The first south-westerly gale of autumn arrived in style last night, blowing away the Indian summer we had been enjoying for most of September and into October – and already the wall to wall sunshine is fading my memory. All the more reason to try and preserve the rich reds, deep purples and soft blacks of summer’s ripe fruits through the darker months to come. Not only will we enjoy the sweet tang of summer but these fruits can provide us with valuable vitamins, minerals and anti oxidants to help maintain our health and fight off the winter colds and flu, sore throats and even the melancholic winter blues. Nowadays we have the luxury of freezing fruit to use in smoothies, on cereal or in pies & crumbles, but I find the tends to be in the form of jams and alcohol, but there’s only so much jam & gin a girl can consume, so I particularly like making vinegars and dips to go with our salads and roasts.
Elderberries gathered on St. John’s eve were traditionally thought to protect the possessor against witchcraft and also to bestow magical powers. While the Romans used the juice as hair dye, the cordial has long been for coughs and colds as elderberries contain vyburnic acid, which induces perspiration and is especially useful in bronchitis and other chest problems. So what better way of using them than in hedgerow vinegar to have with your winter salads or diluted in hot water.
Elderberry Hedgerow Vinegar
Ingredients – 1 good bowlful of hedgerow fruit eg elderberries, blackberries, sloes or hawthorn
Cider vinegar, enough to generously cover the fruit
- Put fruit in a bowl & crush lightly with a wooden spoon. Add the vinegar. Cover the bowl and leave for 4-5 days, stirring / crushing occasionally.
- Pour the fruit & vinegar into a jelly bag or muslin over a sieve. Leave to drain overnight – you can squeeze it a little if you like, but not too vigorously or it goes cloudy.
- Measure the liquid into a saucepan. For every 600ml fruit vinegar, add about 300g sugar (but adapt to your taste)
4.Bring to the boil gently stirring until sugar has dissolved. Boil for 10 minutes, removing any scum.
- Cool then bottle & seal when cool. Use within 12 months.
Hawthorn is one of our most abundant hedgerow trees – millions were planted as dividing hedges to fulfil the enclosure acts of the eighteenth and nineteenth century. It’s in the apple sub-family, and its Latin name is Crataegus monogyna. It is an important medicine for heart and circulatory problems, so is a great heart tonic for all of us through the winter months.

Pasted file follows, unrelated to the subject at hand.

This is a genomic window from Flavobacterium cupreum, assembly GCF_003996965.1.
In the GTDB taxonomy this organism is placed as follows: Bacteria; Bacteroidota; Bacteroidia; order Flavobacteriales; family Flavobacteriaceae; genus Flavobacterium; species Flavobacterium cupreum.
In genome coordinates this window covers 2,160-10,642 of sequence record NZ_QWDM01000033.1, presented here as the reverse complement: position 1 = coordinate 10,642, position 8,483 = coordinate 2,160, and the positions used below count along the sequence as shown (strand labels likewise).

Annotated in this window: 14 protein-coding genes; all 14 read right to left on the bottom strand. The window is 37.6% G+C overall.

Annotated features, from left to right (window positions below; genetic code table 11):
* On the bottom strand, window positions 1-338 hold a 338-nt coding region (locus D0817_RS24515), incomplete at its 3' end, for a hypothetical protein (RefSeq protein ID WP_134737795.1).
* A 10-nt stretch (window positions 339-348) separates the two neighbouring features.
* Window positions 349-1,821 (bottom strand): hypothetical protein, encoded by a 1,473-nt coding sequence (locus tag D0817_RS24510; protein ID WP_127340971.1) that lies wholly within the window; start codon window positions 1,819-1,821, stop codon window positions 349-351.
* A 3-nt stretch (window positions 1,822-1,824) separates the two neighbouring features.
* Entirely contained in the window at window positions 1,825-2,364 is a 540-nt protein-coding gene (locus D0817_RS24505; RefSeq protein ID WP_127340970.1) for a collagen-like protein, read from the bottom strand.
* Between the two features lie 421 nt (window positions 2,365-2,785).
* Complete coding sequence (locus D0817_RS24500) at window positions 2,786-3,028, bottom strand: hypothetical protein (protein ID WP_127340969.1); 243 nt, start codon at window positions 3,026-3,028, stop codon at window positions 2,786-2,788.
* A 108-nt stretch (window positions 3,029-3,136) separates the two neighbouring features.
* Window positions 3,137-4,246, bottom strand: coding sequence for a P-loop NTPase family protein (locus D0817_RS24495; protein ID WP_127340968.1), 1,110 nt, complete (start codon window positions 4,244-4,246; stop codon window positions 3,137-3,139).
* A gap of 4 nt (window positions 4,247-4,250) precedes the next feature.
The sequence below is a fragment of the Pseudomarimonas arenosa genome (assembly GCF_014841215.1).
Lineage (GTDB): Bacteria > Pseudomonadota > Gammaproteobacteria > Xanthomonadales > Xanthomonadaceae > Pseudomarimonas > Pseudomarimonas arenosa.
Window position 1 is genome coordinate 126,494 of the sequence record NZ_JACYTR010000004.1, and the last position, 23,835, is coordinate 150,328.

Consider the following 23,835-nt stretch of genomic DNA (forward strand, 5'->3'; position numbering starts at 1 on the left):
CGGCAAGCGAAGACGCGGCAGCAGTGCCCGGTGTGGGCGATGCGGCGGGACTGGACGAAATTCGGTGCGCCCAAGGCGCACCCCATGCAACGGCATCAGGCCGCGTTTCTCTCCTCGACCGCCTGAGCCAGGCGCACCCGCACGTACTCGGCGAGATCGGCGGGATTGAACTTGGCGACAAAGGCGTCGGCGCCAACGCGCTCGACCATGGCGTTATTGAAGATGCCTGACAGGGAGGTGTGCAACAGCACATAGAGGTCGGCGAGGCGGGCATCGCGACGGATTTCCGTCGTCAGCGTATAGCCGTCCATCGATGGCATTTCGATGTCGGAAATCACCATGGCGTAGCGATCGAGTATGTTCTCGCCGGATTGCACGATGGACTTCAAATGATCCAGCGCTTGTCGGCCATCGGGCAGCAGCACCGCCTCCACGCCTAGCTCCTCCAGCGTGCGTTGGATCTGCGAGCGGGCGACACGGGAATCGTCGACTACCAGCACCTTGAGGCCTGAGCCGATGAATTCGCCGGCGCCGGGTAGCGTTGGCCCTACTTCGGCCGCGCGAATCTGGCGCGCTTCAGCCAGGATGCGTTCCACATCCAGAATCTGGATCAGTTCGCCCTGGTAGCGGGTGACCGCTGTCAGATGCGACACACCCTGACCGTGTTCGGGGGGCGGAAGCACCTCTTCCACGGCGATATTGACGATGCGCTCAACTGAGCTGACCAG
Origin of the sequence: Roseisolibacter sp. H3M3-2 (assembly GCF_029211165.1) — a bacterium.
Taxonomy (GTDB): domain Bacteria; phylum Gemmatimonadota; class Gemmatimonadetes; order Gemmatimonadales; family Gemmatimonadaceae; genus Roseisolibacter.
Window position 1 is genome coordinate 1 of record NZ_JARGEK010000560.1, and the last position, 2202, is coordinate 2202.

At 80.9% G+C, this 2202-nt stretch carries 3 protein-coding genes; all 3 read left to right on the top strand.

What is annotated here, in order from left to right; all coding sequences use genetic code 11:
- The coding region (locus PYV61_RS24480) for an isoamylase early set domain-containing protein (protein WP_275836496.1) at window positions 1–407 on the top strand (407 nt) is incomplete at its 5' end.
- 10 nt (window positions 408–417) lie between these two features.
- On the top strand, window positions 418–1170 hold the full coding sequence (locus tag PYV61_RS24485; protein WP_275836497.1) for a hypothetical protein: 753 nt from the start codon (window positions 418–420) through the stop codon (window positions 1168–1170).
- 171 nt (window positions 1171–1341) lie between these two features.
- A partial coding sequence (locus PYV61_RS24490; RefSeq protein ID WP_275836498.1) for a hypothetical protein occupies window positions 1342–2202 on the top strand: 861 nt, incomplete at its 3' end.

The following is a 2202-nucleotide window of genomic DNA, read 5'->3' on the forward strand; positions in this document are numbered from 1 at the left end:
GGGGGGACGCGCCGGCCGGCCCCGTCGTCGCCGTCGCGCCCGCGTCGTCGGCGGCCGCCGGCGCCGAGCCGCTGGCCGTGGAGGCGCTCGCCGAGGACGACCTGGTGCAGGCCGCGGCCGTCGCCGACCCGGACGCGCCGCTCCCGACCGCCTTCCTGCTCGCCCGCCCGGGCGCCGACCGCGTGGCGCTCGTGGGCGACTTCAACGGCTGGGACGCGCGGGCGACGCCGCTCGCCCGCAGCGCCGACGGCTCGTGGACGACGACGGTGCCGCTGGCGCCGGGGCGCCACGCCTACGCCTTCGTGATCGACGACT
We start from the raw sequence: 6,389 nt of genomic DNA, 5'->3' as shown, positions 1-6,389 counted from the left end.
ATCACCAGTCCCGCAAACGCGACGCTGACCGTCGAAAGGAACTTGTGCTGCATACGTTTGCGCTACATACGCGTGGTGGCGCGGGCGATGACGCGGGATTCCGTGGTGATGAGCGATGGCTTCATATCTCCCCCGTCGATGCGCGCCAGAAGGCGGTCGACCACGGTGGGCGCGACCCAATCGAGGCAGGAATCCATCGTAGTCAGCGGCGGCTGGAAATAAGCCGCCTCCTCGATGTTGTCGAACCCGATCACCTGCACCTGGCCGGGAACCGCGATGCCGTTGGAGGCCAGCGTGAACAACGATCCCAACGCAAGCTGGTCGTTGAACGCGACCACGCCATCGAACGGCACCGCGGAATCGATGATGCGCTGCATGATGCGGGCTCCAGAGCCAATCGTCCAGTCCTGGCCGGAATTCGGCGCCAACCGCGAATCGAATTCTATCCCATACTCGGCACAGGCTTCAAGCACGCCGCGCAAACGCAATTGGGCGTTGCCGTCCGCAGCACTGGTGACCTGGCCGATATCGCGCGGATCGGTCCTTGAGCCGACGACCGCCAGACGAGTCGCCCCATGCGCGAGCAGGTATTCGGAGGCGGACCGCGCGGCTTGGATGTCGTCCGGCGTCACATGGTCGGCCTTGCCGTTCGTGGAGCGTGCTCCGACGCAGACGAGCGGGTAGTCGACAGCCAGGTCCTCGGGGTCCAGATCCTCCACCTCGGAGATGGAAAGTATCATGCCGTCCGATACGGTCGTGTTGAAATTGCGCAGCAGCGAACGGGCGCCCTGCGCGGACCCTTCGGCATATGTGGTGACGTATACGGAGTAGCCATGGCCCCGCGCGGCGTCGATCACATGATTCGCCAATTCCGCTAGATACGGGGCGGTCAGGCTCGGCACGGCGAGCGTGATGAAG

Hawthorn Berry Ketchup
This is a surprisingly rich and spicy dip, with a real depth of flavour
300ml cider vinegar
7oz/170g brown sugar
1 tsp freshly ground black pepper
Strip the berries from their stalks & wash them. Put into a pan with the vinegar & cook over a gentle heat for 30 minutes. Press the pulp through a sieve & return the pulp from the bowl (not the sieved stones part!) to the pan with sugar & seasonings. Boil for 10 minutes. Bottle and seal. Great with bangers & mash!
The white swathes of Blackthorn blossom herald the start of spring before the green leaves have appeared, though their appearance is often accompanied by a cold spell known as ‘blackthorn winter’. It is the ancestor of our cultivated plums and people have been eating its fruit in the form of sloes for thousands of years. Although best known with gin, it apparently makes such good wine that it used to be, according to Brook 200 years ago ‘much used by fraudulent wine merchants in adulterating port wine … and more port wine was drunk in England alone than manufactured in Portugal.’
This is a great by-product of your sloe gin! Once your berries have done their work & made your gin a rich ruby red, rather than throw them away after straining off the alcohol, you can make them into what must have been the original liqueur chocolate! Just de-stone a good handful of sloes. Lay them in a small container – I use a few hollows of a muffin tin greased with butter. Melt a bar of good dark chocolate with a small knob of butter. Pour onto the sloes and allow to cool. The perfect after dinner treat!
So now that the holidays are over, the yurts at Cotna Eco Retreat are packed away and most of our glamping guests have left Cornwall to the locals, it’s time to get those cauldrons bubbling, the glasses out and the feet up with some dark liqueur chocolates!